Akhil Reed Amar, campaign finance, constitution, High Crimes and Misdemeanors, House of Representatives, impeach, impeaching, Impeachment, insurance fraud, Jerrold Nadler, Michael Cohen, nancy pelosi, obligation, precedent, prosecutorial discretion, tax fraud
House Democrats are reportedly shying away from impeachment, even in light of Michael Cohen’s testimony, which may have implicated President Trump in acts of tax fraud, insurance fraud, and campaign finance violations. The New York times characterized the Dem’s approach to the impeachment inquiry as “a thousand cuts over a swing of the ax;” meaning a drawn out investigation has a greater chance of injuring Trump, by lowering his chance of reelection, than impeachment does, which could energize his base. However, the unwillingness to, at least doggedly, pursue impeachment, begs the question “is there an obligation to impeach?” Constitutional scholars have said no. Akhil Reed Amar wrote in his article On Impeaching Presidents, published in the wake of the Clinton Impeachment, about prosecutorial discretion in administering impeachment:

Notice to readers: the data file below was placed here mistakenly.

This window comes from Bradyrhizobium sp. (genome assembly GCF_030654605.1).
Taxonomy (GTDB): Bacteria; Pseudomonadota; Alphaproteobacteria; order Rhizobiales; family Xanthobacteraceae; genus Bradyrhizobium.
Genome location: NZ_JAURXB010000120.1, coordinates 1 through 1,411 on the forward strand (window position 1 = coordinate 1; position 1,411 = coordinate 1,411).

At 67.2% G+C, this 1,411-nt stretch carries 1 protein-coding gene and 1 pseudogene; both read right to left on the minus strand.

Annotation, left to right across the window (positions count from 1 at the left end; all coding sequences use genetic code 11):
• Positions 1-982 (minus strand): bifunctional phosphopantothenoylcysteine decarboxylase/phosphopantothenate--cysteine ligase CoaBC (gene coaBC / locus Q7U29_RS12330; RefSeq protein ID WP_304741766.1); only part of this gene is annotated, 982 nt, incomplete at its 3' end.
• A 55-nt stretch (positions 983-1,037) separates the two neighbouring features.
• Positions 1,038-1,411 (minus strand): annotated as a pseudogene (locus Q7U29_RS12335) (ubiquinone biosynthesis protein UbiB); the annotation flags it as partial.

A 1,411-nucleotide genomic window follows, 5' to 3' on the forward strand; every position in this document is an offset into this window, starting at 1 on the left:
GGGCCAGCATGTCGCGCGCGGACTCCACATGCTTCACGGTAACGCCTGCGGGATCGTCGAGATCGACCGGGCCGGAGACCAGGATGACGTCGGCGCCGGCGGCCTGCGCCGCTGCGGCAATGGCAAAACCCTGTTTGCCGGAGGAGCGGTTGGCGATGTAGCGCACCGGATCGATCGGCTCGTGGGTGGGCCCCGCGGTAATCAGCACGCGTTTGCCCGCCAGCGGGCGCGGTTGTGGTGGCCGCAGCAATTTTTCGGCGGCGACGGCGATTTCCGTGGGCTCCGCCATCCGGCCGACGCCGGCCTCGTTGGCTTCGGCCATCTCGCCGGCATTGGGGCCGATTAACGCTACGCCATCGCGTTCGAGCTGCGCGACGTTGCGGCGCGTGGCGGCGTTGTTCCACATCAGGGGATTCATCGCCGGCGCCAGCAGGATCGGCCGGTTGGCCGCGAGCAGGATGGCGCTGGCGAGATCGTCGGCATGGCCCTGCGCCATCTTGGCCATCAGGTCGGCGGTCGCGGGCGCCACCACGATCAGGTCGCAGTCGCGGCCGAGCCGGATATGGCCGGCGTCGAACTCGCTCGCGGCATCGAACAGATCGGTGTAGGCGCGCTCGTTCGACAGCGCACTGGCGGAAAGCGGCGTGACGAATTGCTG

Article I, Section 2, of the Constitution gives the House the “power” to impeach, but imposes no duty to impeach. The Framers knew how to use the word “duty”–indeed they used it twice in Article II–and so there is no ambiguity here. House impeachment is about power, not duty–about choices, not obligations. Impeachment is never reducible to one question: Is the conduct in question impeachable? Instead it always also implicates a second question: Is it worth it? Just as a grand jury can legitimately decline to indict and a prosecutor may legitimately decline to prosecute as a matter of discretion– fairness concerns, resource constraints, bigger fish to fry, avoidance of undue harm to third parties–so too the new House may decide that the President and, more importantly, the nation have suffered enough. . . . The new House must be free to use this power as it sees fit. It is not a potted plant, and indeed enjoys greater democratic legitimacy than the lame-duck House that voted to impeach, contrary to the spirit of the people’s verdict in the November congressional election.
Regardless, Democrats should consider the value of precedent. Even if harming Trump’s chances of reelection has the same effect as his removal, it fails to set an example for future congressmen.
Evan Vucci, AP